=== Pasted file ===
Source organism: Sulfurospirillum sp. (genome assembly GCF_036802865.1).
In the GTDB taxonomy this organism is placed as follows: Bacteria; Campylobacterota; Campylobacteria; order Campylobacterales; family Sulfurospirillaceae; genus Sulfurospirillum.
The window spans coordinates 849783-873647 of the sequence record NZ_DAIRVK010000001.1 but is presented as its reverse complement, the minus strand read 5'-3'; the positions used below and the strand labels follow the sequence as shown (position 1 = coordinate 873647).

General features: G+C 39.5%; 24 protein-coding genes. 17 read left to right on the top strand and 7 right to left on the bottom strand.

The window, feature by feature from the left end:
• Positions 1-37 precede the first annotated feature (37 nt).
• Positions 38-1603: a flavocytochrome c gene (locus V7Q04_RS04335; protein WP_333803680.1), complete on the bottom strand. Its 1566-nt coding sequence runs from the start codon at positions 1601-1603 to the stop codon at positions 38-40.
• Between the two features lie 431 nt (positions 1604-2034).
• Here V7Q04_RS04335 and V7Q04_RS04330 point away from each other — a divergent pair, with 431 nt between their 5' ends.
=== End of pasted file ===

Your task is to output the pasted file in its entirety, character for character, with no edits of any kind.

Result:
Source organism: Sulfurospirillum sp. (genome assembly GCF_036802865.1).
In the GTDB taxonomy this organism is placed as follows: Bacteria; Campylobacterota; Campylobacteria; order Campylobacterales; family Sulfurospirillaceae; genus Sulfurospirillum.
The window spans coordinates 849783-873647 of the sequence record NZ_DAIRVK010000001.1 but is presented as its reverse complement, the minus strand read 5'-3'; the positions used below and the strand labels follow the sequence as shown (position 1 = coordinate 873647).

General features: G+C 39.5%; 24 protein-coding genes. 17 read left to right on the top strand and 7 right to left on the bottom strand.

The window, feature by feature from the left end:
• Positions 1-37 precede the first annotated feature (37 nt).
• Positions 38-1603: a flavocytochrome c gene (locus V7Q04_RS04335; protein WP_333803680.1), complete on the bottom strand. Its 1566-nt coding sequence runs from the start codon at positions 1601-1603 to the stop codon at positions 38-40.
• Between the two features lie 431 nt (positions 1604-2034).
• Here V7Q04_RS04335 and V7Q04_RS04330 point away from each other — a divergent pair, with 431 nt between their 5' ends.